Thursday, 25 February 2010

Can't wait for Spring

It feels like it's been a long, long winter!

'B' suffers from SAD (Seasonal Affective Disorder) and the wintery months usually affect her really badly. She sleeps ALL the time, eats for England, doesn't want to to go anywhere, do anything and probably the worst bit (for a child and come to that a Mum too), she gets horribly depressed. Or should I say, USED to.

Since we pulled her out of school we have noticed massive changes in 'B', the obssessive compulsive behaviour that accompanied her SID has virtually disappeared and it looks like the SAD has significantly improved too.

This year she has required no medication, she
was taking herbal medicine when she felt she needed it! She hasn't been depressed although she is tiring of Winter now (aren't we all?). She is still eating for England, but that's no bad thing, she has always struggled to put weight on and I now feel she is looking a much healthier size.

She still sleeps alot but seeing as she doesn't have to get up at any particular time, she can sleep when she needs it. We've found that she has fallen into a natural rhythm, going to bed really really late and getting up late. As she doesn't have to go to school and I can pretty much work my own hours, this is working for both of us.

We haven't been out much but in the last few weeks she has wanted to go outside just for a little bit every day. Getting enough sunlight is important for SAD sufferers, boosts the brain chemicals. Sunlight is believed to play a big part in the brain's production of key hormones (seratonin and melatonin).

This is a huge turnaround for us all. Pulling her out of school has inadvertently eased the SAD. How? I think because she has been able to live by her own natural rhythm! It's a bit like hibernating, you know? Animals slow their metabolisms down, they store food, the sleep much longer than any other time of the year. SAD always seemed to me like a kind of hybernation. Not all animals hibernate, most don't, but why can't humans be the same? Some just need to hibernate.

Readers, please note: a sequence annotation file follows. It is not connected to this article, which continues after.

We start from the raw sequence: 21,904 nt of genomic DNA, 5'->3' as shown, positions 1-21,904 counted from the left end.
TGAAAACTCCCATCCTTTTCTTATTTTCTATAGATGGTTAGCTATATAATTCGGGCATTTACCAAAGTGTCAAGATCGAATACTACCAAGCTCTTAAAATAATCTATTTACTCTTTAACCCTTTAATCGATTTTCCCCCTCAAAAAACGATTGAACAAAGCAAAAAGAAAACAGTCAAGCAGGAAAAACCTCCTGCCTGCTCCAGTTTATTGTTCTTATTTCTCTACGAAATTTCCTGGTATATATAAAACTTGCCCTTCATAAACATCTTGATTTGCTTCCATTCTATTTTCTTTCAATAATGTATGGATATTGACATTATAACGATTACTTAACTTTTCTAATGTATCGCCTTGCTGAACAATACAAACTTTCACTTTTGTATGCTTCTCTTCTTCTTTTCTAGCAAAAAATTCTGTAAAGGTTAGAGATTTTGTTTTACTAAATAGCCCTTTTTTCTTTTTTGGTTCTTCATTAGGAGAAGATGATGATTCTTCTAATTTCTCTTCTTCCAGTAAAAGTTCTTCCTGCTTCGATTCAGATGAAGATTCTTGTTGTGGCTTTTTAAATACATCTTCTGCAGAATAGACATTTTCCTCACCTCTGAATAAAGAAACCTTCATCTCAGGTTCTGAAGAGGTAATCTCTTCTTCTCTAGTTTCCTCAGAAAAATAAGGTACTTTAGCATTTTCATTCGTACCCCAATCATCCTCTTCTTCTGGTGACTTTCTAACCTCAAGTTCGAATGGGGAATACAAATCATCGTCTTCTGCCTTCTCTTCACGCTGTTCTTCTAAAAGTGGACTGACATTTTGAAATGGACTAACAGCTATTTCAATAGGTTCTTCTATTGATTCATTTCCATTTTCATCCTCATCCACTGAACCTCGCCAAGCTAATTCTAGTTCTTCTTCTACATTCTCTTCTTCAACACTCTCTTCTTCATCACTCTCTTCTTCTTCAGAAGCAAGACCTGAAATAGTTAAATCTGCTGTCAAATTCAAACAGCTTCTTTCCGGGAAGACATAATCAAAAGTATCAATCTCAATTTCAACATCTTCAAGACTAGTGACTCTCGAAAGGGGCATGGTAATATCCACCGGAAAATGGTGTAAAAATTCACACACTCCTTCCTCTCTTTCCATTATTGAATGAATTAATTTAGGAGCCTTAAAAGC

Spring is now in sight and we are looking forward to getting out and about.

I have started to change the lightbulbs in our house, it won't be long before we have no choice in the UK. In the last year I have been trying these energy-saving bulbs. What concerns me, amongst other things that I won't go into here, is the effect it will have on 'B'. We only have lights on in the house when we need them, with the traditional bulb you turn it on and you instantly have light. With these new bulbs you have to wait and wait and wait until they build up enough light, after a few months you'll notice that they don't seem anywhere as bright either. We pretty much used 40W bulbs but to kick out the same amount of light with these new ones, it looks like we are going to have to use a much higher equivalent (what would equate to the old 100W bulbs) and keep them on pretty much all night. Energy-saving?

Why am I concerned about the effect on 'B'? The amount of light these bulbs kick out is not enough! She has a sdecial daylight bulb in her room, along with her SAD lightbox. Light is important, if the whole house is dim it stands to reason it will have a direct effect on her. I've googled this and it seems that no-one has taken this into account. The decision has been made and that's that! This IS going to have a huge impact on SAD sufferers.

I'm not a pessimist by any means but the future doesn't look bright (not with energy saving lightbulbs anyway) LOL! I guess I'm going to have to stockpile. Just how many lightbulbs can you get in a cupboard under the stairs, I guess I'll have to find out!

OK, time to get off my soapbox!
Till next time
'B's Mum